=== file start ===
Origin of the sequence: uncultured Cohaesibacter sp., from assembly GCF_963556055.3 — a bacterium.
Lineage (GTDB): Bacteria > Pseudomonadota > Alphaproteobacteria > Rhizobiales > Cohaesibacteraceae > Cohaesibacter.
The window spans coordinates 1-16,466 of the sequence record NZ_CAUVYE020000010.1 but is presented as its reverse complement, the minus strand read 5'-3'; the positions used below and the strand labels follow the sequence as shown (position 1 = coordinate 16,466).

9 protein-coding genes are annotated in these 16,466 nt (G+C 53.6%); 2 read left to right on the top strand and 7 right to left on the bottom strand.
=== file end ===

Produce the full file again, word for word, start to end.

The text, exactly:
Origin of the sequence: uncultured Cohaesibacter sp., from assembly GCF_963556055.3 — a bacterium.
Lineage (GTDB): Bacteria > Pseudomonadota > Alphaproteobacteria > Rhizobiales > Cohaesibacteraceae > Cohaesibacter.
The window spans coordinates 1-16,466 of the sequence record NZ_CAUVYE020000010.1 but is presented as its reverse complement, the minus strand read 5'-3'; the positions used below and the strand labels follow the sequence as shown (position 1 = coordinate 16,466).

9 protein-coding genes are annotated in these 16,466 nt (G+C 53.6%); 2 read left to right on the top strand and 7 right to left on the bottom strand.